It’s been more than a year since the second Markets in Financial Instruments Directive, known as MiFID II, was implemented. This European regulation has a global impact on financial services and is aimed at improving investor protection and increasing transparency. In many cases, clients of early adopters are enjoying lower fees, which is helping to support investment returns.
MiFID II captures clients, investment teams and securities within Europe. So even if an investment professional sits in Australia, MiFID II may impact the business, depending on where the security trades, or where the client or investment team sits.
The rules affect costs paid to counterparties for trading and external research services. In the past, these fees have been packaged as a combined service, with commission paid to brokers in return for executing trades and providing research.
Prior to MiFID II, commissions for bundled services were almost always paid for from the fund, which meant clients paid. Post-MiFID II, dealing commissions are still paid for from the fund as before, but research, which previously tended to be provided by brokers alongside the other services, must now be paid for separately, either by the fund or by the asset manager out of their own profit and loss (known as a P&L payment), so costs are “unbundled”.
MiFiD II benefits
Reduced investment fees are one of the main benefits of MiFID II, with costs falling as asset managers are able to choose the best dealing service separate to the best research service.
Large asset managers have typically brought research costs onto their own P&L, with smaller asset managers or those with very high research costs such as hedge funds sometimes opting to continuing to pass these costs on to clients. AMP Capital pays for the share of all research costs captured by MiFID II from its P&L.
Post-unbundling, AMP Capital can now more easily commission research services from the best provider, without needing to link this service to a dealing provider. This targeting of research has led to better quality research for the same or less money, and research payments are around a third lower than pre-MiFID II.
Costs paid for dealing and external research are typically measured in single digit basis point over funds under management. This may make these numbers sound small, but when applied over large funds, they can amount to very large sums.
The average commission rate paid for dealing has fallen, which has, in turn, lifted net returns for clients.
At AMP Capital, client costs for research and trading have been reduced by around A$10 million post-MiFID II, while investment performance has in aggregate remained strong - a great outcome for clients.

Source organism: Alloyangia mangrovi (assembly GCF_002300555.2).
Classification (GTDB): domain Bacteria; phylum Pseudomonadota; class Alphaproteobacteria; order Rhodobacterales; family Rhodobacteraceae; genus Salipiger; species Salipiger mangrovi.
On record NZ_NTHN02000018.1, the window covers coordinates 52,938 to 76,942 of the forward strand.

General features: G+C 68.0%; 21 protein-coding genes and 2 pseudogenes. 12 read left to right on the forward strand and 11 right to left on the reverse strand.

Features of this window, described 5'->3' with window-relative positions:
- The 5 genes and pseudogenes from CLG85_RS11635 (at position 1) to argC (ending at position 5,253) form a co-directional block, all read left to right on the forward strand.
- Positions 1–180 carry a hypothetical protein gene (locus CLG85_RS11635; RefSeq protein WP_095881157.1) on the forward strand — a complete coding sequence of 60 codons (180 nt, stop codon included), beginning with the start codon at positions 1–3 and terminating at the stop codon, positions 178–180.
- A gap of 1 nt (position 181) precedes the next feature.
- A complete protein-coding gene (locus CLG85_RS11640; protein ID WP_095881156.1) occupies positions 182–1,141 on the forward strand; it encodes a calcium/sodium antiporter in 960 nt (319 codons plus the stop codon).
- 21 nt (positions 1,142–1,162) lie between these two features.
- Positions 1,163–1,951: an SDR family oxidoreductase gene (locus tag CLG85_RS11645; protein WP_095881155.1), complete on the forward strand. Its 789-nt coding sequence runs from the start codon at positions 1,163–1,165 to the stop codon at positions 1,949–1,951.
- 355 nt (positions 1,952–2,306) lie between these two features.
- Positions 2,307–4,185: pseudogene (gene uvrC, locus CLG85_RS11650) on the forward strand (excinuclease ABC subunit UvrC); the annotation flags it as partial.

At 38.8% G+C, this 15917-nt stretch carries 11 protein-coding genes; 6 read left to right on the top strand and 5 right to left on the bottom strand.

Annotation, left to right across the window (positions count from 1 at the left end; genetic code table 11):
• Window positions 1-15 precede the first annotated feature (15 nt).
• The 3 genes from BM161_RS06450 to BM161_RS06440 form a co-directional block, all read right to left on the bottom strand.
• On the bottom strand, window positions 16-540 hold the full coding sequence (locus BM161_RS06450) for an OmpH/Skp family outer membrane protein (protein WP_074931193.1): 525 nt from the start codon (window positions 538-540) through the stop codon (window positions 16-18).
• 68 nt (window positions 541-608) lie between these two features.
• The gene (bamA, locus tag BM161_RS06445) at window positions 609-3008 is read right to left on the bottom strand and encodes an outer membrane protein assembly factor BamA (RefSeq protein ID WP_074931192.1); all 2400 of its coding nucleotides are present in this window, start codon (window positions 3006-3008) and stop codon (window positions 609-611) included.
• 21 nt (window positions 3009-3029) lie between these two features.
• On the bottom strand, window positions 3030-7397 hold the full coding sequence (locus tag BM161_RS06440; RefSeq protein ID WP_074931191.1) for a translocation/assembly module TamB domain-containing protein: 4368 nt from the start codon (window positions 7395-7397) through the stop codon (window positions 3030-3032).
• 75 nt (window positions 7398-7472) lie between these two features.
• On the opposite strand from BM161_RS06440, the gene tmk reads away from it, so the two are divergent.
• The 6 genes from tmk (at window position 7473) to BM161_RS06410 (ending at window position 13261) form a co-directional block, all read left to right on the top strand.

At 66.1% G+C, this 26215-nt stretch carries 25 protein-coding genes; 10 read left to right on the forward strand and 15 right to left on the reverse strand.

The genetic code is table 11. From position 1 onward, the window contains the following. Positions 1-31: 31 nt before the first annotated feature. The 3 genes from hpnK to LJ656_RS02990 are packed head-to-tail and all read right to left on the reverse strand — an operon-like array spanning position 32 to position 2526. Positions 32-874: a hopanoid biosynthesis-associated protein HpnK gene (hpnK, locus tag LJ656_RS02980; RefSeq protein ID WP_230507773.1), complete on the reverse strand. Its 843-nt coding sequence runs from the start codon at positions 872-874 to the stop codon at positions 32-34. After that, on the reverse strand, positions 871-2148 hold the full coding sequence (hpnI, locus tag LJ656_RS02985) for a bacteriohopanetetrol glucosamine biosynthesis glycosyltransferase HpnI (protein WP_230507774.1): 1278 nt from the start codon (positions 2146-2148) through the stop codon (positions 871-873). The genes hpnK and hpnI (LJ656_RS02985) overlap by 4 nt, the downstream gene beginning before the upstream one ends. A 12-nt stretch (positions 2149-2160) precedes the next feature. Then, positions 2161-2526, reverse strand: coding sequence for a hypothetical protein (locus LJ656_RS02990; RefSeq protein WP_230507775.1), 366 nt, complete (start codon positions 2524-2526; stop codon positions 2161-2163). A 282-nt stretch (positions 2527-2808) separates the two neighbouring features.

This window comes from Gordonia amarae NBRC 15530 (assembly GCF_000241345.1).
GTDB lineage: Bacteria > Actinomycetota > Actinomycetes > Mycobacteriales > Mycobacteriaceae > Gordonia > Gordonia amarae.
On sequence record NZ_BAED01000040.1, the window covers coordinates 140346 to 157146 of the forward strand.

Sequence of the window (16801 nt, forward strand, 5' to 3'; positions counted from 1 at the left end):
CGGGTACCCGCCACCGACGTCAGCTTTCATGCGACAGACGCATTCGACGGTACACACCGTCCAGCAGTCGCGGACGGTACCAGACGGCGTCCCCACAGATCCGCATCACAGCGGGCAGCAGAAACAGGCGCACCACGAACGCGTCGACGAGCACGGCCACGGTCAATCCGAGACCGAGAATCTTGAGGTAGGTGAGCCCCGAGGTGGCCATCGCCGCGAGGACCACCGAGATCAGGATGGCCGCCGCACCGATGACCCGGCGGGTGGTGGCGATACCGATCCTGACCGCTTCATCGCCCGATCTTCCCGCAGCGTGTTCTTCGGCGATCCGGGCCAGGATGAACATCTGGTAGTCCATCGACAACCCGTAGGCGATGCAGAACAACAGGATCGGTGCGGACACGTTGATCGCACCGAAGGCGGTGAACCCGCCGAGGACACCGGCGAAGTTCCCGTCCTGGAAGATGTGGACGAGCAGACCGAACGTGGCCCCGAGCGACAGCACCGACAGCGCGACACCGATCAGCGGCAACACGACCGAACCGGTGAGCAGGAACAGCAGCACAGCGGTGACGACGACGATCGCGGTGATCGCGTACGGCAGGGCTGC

For dealing, we now have more freedom to use best-in-class trade execution services, without needing to consider who provides suitable research services. There has also been a trend toward independent research providers and expert networks, bringing in differentiated insights for our investment teams.
Ultimately, performance after costs is what matters. Clients should be asking investment managers to break out the total cost of research and of dealing over the last few years. If MiFID II has been adopted, it is likely these costs have fallen.
The impact of MiFID II has been substantial in Europe and the benefits have been material for clients of firms that have fully embraced MiFID II, especially those who have applied a global lens. But implementation is complex. Should MiFID II become a global standard, the benefits experienced by clients of early adopters will be magnified. We believe that at AMP Capital MiFID II is proving to be successful in delivering better client outcomes.
While every care has been taken in the preparation of this article, AMP Capital Investors (UK) Limited, Registered Office at Companies House, 4th Floor Berkeley Square House, Berkeley Square, London W1J 6BX (no. 05524536) makes no representations or warranties as to the accuracy or completeness of any statement in it including, without limitation, any forecasts. Past performance is not a reliable indicator of future performance. This article has been prepared for the purpose of providing general information, without taking account of any particular investor’s objectives, financial situation or needs. An investor should, before making any investment decisions, consider the appropriateness of the information in this article, and seek professional advice, having regard to the investor’s objectives, financial situation and needs. This article is solely for the use of the party to whom it is provided.